Early treatment with lenalidomide and dexamethasone reduced time to progression, in contrast with observation, for patients with high-risk smoldering multiple myeloma, a study published in the journal The Lancet Oncology has shown.1
Observation is the standard of care for patients with smoldering multiple myeloma, an asymptomatic form of myeloma where patients have elevated levels of M protein and plasma cells without the presence of bone disease or anemia. Patients often, however, progress to symptomatic multiple myeloma.
For this multicenter, open-label, phase 3 QuiRedex trial, investigators enrolled 119 adult patients and randomly assigned them 1:1 to receive either early treatment with lenalidomide plus dexamethasone or observation.
At a median follow-up for surviving patients of 75 months, median time to progression was not yet reached (95% CI, 47-not reached) for lenalidomide plus dexamethasone, versus 23 months (95% CI, 16-31) for observation (hazard ratio (HR), 0.24; 95% CI, 0.14-0.41; P < .0001).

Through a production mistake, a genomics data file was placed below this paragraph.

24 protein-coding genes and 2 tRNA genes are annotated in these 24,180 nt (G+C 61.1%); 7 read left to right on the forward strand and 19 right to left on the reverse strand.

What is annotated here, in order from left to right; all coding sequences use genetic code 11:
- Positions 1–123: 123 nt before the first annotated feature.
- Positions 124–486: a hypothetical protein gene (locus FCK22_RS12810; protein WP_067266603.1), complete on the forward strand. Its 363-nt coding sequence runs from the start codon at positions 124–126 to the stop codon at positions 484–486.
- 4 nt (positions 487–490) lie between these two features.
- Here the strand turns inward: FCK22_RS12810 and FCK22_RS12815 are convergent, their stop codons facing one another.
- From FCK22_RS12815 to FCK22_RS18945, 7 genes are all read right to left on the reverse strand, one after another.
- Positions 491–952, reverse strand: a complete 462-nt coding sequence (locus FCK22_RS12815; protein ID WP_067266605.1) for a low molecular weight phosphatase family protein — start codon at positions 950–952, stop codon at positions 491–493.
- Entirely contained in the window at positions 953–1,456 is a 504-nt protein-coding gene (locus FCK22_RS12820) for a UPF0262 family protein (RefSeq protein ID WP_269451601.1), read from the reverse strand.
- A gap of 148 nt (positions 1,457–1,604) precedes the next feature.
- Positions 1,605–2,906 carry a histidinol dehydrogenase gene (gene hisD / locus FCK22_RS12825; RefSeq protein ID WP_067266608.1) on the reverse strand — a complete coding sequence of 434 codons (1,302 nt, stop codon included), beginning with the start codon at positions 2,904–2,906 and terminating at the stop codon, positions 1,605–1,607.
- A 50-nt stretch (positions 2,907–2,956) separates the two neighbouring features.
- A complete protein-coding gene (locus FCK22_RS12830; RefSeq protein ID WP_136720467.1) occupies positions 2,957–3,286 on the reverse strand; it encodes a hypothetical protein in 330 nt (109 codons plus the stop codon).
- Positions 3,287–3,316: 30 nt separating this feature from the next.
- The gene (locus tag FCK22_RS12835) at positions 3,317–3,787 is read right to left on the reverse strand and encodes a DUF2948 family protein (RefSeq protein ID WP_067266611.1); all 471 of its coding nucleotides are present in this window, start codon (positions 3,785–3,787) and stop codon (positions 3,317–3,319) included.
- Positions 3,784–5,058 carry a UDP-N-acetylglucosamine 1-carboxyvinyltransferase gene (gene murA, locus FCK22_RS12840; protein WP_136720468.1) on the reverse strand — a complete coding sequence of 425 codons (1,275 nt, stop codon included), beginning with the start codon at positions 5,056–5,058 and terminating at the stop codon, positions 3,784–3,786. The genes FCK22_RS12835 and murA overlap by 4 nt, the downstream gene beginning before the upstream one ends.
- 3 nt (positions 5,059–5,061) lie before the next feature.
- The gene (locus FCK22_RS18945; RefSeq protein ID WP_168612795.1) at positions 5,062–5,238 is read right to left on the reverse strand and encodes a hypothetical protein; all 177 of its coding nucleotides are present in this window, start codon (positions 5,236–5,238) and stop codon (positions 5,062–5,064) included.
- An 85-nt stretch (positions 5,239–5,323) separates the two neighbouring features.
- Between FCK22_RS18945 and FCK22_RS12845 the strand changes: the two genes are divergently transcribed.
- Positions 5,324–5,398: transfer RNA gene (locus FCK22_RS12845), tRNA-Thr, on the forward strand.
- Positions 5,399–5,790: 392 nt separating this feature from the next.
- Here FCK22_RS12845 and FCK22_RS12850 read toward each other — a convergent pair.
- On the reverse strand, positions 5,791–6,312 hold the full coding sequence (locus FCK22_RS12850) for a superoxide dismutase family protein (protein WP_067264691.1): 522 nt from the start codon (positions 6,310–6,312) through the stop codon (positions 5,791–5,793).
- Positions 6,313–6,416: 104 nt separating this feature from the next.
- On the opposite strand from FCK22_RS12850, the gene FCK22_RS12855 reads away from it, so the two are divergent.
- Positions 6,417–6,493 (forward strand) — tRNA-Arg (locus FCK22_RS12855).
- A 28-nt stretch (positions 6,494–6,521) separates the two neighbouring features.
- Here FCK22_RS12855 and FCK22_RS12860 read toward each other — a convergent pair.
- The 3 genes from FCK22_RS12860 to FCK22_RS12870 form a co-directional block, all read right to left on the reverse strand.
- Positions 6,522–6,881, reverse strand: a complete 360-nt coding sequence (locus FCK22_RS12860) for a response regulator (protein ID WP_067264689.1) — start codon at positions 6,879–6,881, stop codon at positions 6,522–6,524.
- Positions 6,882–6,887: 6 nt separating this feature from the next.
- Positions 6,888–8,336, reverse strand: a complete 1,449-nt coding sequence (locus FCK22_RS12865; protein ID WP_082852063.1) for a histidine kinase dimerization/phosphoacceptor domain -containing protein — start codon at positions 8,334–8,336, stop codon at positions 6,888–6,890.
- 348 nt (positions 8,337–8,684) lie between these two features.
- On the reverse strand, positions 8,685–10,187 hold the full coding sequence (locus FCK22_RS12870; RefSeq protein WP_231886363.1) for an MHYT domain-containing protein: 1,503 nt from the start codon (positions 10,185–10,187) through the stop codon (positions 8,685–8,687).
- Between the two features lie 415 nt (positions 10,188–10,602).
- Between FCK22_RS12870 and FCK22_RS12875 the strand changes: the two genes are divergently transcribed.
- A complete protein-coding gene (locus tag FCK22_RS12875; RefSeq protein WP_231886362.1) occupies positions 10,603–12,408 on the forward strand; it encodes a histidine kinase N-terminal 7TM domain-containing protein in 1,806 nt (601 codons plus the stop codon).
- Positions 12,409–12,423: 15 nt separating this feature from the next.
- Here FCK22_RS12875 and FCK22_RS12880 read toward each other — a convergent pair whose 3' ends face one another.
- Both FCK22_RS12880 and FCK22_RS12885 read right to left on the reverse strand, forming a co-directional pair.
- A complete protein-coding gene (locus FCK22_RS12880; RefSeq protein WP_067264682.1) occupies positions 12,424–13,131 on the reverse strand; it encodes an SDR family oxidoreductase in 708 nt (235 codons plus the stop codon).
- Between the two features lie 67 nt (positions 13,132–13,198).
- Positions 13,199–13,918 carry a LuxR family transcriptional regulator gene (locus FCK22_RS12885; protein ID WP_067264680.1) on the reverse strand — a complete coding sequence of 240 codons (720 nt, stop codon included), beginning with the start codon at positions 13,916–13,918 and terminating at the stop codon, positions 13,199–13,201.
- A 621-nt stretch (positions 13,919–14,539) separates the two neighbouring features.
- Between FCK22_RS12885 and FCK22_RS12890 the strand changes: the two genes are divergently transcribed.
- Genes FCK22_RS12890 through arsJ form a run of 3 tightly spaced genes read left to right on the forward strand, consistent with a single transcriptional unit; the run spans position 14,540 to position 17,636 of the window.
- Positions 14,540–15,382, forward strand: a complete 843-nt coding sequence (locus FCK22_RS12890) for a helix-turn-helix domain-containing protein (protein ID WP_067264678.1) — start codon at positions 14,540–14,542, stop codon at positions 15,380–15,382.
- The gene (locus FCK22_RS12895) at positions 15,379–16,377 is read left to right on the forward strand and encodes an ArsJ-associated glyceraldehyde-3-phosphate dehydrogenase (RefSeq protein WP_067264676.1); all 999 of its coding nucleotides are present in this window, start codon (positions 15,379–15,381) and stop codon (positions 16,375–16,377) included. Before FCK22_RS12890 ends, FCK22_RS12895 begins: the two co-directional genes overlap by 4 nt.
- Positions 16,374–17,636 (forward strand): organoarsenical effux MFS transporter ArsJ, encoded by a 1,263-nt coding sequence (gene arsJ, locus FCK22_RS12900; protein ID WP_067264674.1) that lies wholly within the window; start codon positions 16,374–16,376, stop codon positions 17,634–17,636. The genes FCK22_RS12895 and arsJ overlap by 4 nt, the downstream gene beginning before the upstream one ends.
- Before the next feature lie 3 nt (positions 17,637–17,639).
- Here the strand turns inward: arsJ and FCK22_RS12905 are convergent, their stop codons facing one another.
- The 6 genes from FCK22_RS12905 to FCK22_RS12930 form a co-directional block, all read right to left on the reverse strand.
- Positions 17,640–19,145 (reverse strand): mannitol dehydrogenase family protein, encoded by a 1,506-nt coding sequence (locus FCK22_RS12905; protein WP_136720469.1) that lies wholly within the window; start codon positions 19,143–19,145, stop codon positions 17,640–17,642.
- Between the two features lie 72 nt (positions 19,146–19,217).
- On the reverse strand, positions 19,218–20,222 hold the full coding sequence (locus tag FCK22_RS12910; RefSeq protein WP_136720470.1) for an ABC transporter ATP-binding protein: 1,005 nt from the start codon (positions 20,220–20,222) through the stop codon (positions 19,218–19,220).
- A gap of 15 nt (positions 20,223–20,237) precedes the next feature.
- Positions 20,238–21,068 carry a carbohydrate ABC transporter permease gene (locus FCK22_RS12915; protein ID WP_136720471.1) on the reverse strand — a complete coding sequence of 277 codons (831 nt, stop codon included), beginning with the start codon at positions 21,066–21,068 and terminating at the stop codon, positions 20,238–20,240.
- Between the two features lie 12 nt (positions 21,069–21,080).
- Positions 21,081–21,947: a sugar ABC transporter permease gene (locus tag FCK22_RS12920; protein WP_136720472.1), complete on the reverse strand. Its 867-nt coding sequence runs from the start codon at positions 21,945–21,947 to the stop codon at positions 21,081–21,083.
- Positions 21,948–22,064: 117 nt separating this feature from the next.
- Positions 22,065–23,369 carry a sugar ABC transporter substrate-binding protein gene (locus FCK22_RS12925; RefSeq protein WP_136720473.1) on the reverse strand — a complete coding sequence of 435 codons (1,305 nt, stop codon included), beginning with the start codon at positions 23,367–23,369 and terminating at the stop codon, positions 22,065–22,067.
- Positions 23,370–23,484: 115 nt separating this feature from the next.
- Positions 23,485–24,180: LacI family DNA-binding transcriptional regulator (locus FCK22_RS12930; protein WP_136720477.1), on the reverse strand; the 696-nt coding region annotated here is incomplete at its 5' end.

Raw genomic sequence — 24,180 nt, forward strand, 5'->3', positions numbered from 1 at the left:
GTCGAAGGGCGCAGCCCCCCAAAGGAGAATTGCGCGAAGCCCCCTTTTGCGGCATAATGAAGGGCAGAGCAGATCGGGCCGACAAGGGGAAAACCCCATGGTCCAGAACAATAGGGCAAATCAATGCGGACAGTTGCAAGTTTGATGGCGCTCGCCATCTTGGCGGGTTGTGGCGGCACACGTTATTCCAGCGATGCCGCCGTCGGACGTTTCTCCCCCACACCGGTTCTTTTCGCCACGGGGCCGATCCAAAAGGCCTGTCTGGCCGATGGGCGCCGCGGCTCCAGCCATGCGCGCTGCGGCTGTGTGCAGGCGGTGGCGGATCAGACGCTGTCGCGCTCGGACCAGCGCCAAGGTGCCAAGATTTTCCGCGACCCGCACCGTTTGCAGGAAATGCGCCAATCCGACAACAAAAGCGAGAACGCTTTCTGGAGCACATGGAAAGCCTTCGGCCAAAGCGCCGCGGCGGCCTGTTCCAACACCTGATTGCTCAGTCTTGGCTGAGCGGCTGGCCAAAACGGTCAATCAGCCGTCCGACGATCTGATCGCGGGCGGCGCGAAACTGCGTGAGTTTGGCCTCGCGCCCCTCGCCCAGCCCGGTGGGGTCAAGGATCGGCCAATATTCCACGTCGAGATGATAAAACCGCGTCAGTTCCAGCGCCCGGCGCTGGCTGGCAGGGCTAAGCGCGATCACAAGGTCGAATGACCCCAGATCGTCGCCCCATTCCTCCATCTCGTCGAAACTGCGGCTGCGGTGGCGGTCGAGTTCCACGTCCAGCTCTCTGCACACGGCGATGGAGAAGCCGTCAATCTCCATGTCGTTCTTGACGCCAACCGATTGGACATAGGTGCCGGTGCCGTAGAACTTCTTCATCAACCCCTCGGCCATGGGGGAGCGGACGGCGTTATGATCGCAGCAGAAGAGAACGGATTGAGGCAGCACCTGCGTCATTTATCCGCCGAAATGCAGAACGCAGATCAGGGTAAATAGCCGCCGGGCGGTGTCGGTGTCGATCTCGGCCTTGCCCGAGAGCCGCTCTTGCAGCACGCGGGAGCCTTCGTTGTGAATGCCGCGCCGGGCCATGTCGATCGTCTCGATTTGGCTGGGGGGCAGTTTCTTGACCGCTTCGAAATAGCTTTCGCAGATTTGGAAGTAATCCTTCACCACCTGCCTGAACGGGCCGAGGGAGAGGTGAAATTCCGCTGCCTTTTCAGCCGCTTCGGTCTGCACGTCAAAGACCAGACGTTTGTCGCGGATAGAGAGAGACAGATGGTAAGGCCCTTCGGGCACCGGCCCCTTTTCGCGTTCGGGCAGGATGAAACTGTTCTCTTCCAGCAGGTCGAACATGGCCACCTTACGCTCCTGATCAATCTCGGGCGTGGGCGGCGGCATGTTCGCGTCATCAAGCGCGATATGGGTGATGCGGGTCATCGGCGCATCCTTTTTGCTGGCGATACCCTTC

Researchers found that progression to multiple myeloma occurred in 39% of patients in the treatment arm, compared with 86% of those in the observation group, though median overall survival from the time of study entry had not been reached in either group (HR, 0.43; 95% CI, 0.21-0.92; P = .024). There was also no significant difference in survival of patients who had received subsequent therapy at the time of progression to symptomatic disease between the 2 arms (HR, 1.34; 95% CI, 0.54-3.30; P = .50).
The most common grade 3 adverse events in patients who received lenalidomide plus dexamethasone were infection (6%), asthenia (6%), neutropenia (5%), and rash (3%).
1. Mateos M-V, Hernandez M-G, Giraldo P, et al. Lenalidomide plus dexamethasone versus observation in patients with high-risk smouldering multiple myeloma (QuiRedex): long-term follow-up a randomised, controlled, phase 3 trial. Lancet Oncol. 2016 Jul 8. doi: 10.1016/S1470-2045(16)30124-3 [Epub ahead of print]